• \$\begingroup\$ Option A IS Wifi/Access Point. \$\endgroup\$ – Passerby Jan 31 '13 at 8:35
  • \$\begingroup\$ @Passerby Yes: It is feasible but non-trivial - and it certainly isn't out of the box ready for serial communications. \$\endgroup\$ – Anindo Ghosh Jan 31 '13 at 8:44
  • \$\begingroup\$ While not serial, the Arduino Web Server example makes it trivial for simple gpio control. \$\endgroup\$ – Passerby Jan 31 '13 at 15:27
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Here are some resources for

Option A: Webduino

  1. https://github.com/sirleech/Webduino (my recommendation)
  2. http://mpflaga.github.com/Sparkfun-MP3-Player-Shield-Arduino-Library/_web_player_8ino_source.html

Option C: SoftModem

  1. http://code.google.com/p/hijack-main/
  2. http://code.google.com/p/arms22/downloads/detail?name=SoftModem-004.zip

The Softmodem is neat, I have gotten the shield but have not yet tried it. As I then also need to write the phone APP.

Where I recently wrote option A.2 for Arduino Web based MP3 player.

In your case I would recommend A.1. I have tried it out and its examples got me to do what you want real quick. Being web based you don't need to worry about writing a phone app. And webduino supports JSON. For web pages to auto discover the available controls and such. Where it used a lot of Arduino memory and I could not combine it with my MP3 player as the SdCard library combined exceeded an UNO memory limit.

Option B, is simpler on the Arduino Side But there is not alot out there on getting it connected to the phone's usb. And on the Phone you could use a TTY or terminal emulator to talk to the phone.

Option D, not many phones have IR on them.

Option E, NFC (Near Field Communications) shields similar to RFID, but are bidirectional and can send/receive packets. Also have the issue of only a few phones have them.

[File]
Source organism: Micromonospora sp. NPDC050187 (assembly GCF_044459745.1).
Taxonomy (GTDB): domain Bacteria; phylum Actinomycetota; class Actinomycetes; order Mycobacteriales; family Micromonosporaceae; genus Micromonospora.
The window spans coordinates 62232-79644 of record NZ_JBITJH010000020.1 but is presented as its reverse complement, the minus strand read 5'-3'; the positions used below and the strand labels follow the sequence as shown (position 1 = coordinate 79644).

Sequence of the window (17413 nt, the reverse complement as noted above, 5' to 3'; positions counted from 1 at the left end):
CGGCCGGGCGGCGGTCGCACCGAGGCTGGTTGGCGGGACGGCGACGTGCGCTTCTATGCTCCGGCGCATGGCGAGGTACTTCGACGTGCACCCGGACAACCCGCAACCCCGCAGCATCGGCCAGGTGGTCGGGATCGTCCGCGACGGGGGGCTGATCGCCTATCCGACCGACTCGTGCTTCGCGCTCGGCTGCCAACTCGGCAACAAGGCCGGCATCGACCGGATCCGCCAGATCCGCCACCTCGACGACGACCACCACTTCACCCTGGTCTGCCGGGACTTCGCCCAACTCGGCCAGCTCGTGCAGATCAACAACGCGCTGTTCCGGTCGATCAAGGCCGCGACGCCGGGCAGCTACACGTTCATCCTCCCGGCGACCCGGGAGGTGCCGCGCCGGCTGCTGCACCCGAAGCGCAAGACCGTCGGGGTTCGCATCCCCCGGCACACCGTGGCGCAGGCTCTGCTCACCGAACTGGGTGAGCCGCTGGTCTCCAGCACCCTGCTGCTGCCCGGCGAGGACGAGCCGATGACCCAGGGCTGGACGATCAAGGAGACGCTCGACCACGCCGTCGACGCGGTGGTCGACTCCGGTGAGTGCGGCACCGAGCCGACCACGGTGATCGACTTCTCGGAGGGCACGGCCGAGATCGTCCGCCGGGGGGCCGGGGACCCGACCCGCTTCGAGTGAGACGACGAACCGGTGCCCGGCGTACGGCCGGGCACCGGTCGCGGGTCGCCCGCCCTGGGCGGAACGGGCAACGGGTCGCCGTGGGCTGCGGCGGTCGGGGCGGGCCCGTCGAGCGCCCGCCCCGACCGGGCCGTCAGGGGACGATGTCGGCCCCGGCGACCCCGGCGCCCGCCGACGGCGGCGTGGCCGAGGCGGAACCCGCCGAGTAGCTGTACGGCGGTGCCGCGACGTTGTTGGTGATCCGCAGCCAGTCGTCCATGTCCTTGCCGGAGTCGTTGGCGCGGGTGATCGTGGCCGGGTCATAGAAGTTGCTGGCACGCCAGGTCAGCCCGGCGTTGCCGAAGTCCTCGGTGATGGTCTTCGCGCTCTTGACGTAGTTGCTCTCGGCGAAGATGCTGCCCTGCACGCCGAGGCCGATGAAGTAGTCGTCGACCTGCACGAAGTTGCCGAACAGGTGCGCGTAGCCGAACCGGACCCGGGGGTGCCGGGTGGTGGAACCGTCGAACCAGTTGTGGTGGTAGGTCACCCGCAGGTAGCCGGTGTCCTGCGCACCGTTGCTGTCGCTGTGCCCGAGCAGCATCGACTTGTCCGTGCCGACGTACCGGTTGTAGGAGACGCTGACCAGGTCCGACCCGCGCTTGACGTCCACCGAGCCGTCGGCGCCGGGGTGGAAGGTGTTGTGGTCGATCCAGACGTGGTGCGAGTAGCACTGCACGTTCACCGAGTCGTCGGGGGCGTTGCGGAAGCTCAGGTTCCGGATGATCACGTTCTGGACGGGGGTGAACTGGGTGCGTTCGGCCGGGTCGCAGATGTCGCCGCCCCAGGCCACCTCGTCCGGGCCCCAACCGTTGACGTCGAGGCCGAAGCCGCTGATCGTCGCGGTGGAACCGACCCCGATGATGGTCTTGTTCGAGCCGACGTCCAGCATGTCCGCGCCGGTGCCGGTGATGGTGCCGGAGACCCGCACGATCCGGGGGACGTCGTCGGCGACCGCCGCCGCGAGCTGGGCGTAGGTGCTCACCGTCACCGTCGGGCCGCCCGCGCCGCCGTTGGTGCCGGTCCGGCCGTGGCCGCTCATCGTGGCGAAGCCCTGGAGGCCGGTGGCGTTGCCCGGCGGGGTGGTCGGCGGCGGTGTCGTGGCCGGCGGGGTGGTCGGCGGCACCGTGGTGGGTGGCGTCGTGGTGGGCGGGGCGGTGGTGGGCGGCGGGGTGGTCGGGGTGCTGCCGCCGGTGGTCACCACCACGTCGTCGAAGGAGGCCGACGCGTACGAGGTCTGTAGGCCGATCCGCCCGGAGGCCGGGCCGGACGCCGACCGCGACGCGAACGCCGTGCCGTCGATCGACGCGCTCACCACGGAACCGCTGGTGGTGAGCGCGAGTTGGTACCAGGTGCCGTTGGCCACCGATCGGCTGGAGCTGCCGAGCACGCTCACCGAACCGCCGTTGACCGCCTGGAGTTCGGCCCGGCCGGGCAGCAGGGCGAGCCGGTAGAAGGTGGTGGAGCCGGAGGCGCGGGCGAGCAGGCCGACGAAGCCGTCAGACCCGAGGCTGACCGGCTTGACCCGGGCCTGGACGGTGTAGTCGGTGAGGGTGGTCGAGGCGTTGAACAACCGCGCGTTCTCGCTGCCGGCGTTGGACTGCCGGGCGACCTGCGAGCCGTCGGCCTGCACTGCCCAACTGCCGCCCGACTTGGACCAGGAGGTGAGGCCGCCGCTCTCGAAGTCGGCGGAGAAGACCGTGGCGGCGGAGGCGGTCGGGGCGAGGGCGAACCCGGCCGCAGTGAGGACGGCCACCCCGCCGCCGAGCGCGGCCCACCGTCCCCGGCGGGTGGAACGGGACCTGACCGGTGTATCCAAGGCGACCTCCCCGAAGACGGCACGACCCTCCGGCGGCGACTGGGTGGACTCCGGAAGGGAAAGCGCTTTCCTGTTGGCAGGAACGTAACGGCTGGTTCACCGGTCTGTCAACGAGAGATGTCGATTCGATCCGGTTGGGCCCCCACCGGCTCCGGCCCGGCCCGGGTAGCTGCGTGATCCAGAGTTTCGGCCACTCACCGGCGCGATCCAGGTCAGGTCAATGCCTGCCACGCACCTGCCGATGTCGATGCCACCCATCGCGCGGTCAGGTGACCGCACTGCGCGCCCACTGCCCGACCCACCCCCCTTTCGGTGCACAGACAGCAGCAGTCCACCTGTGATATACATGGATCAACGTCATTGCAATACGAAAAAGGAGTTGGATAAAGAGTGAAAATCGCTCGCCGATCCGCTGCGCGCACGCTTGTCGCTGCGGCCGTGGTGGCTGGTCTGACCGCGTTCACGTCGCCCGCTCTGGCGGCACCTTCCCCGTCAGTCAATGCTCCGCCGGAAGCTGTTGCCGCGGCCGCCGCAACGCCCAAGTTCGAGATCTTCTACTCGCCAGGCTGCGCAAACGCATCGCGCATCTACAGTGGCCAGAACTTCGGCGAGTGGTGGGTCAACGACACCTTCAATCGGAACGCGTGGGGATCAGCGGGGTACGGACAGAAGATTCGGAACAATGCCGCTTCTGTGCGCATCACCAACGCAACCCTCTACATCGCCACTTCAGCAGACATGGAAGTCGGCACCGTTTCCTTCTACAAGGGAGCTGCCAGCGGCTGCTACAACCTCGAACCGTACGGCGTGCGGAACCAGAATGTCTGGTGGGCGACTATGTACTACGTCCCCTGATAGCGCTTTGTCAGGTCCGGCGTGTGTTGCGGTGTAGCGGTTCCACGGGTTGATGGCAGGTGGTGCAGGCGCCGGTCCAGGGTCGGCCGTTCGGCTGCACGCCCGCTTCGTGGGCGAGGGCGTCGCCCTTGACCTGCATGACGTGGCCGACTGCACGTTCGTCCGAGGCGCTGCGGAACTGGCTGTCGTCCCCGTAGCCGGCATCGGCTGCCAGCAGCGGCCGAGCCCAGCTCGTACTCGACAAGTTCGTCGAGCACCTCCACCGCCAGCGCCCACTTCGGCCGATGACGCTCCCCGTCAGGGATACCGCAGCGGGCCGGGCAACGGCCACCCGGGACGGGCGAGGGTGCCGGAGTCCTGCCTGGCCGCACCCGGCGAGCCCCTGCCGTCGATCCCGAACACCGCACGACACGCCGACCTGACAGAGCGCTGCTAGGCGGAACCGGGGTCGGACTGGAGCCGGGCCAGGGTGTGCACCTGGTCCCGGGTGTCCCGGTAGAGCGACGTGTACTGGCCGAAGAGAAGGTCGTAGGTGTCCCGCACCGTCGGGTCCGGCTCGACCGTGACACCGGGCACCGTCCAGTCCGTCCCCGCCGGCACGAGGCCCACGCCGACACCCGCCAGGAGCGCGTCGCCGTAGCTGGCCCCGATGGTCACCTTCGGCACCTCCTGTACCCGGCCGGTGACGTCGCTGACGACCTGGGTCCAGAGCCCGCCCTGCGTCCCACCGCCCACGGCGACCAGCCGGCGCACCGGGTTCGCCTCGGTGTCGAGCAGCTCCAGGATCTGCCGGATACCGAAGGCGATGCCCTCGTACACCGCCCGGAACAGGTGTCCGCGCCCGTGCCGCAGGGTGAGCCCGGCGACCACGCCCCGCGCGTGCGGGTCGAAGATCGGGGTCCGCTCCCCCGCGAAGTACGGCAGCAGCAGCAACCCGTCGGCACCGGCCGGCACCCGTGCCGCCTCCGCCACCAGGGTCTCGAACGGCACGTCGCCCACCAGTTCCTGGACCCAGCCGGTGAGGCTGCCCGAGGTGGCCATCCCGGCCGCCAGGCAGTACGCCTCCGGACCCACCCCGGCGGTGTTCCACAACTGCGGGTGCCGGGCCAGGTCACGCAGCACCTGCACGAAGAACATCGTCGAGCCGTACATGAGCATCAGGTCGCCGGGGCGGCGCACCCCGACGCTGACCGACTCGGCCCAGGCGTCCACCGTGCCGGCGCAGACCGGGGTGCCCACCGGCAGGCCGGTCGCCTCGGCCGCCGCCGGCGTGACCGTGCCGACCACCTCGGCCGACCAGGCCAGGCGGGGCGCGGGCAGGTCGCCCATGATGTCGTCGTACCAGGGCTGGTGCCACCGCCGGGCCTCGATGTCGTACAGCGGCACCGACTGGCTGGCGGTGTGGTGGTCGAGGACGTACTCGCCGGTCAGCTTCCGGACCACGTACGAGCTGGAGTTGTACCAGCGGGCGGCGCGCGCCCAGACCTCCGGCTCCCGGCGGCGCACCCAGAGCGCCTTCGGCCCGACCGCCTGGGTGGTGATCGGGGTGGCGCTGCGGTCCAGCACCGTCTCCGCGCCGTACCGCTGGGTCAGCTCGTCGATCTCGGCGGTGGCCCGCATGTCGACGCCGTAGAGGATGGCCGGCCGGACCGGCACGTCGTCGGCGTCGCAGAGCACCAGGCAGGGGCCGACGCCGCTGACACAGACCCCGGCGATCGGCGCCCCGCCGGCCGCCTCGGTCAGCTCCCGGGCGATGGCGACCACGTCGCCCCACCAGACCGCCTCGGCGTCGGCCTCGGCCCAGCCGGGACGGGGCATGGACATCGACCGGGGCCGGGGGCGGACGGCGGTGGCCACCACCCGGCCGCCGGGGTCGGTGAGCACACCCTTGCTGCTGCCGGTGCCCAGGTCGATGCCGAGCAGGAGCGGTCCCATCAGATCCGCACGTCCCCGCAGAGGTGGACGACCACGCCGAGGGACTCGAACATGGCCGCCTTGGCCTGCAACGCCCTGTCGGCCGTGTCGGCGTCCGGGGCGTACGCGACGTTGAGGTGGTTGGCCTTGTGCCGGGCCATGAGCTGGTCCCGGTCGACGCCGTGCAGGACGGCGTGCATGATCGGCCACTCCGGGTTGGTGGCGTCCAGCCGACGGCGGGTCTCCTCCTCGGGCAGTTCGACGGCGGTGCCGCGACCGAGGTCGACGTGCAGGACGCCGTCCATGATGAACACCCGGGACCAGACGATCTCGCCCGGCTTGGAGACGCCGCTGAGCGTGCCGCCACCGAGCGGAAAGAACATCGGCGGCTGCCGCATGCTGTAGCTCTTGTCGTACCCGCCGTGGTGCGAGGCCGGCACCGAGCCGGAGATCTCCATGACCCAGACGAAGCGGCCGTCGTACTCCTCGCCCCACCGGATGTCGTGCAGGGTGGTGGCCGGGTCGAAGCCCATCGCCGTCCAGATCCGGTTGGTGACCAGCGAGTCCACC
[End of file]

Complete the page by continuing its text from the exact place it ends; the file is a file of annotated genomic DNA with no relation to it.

All the options other than A end up requiring an APP on the phone. And then you have deal with Android vs iPhone.

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  • \$\begingroup\$ The Option D mentioned in my answer refers to a simple external IR device connected to the audio jack - which is discussed in the question & answer I linked to. The expectation is not that the phone itself supports IR or IrDA, those days are gone or fading fast :-) \$\endgroup\$ – Anindo Ghosh Jan 31 '13 at 21:30
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Aside from Anindo's good answer (and genius sound idea) Option A is viable. Done all the time. For complete wireless, you can go with a WIFI shield (and battery for the arduino). Or you can use a Ethernet shield to plug into an existing router. Both of these require server code on the arduino to control the shield and receive the data from your Android phone or device.

Example: Arduino Wifi Web Server Pretty much drop in and go.

The other option is modifying your router so it is the server, connecting to your Arduino through a serial connection.

Last option, is having your computer act as the server, and connecting your Arduino to your computer.

All viable, and all routinely done.

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  • \$\begingroup\$ I feel like I may prefer using the Arduino as a Web Server the easiest IMO. I would just be able to access the IP on my phone then (assuming it was on the same wifi). \$\endgroup\$ – user3073 Jan 31 '13 at 17:57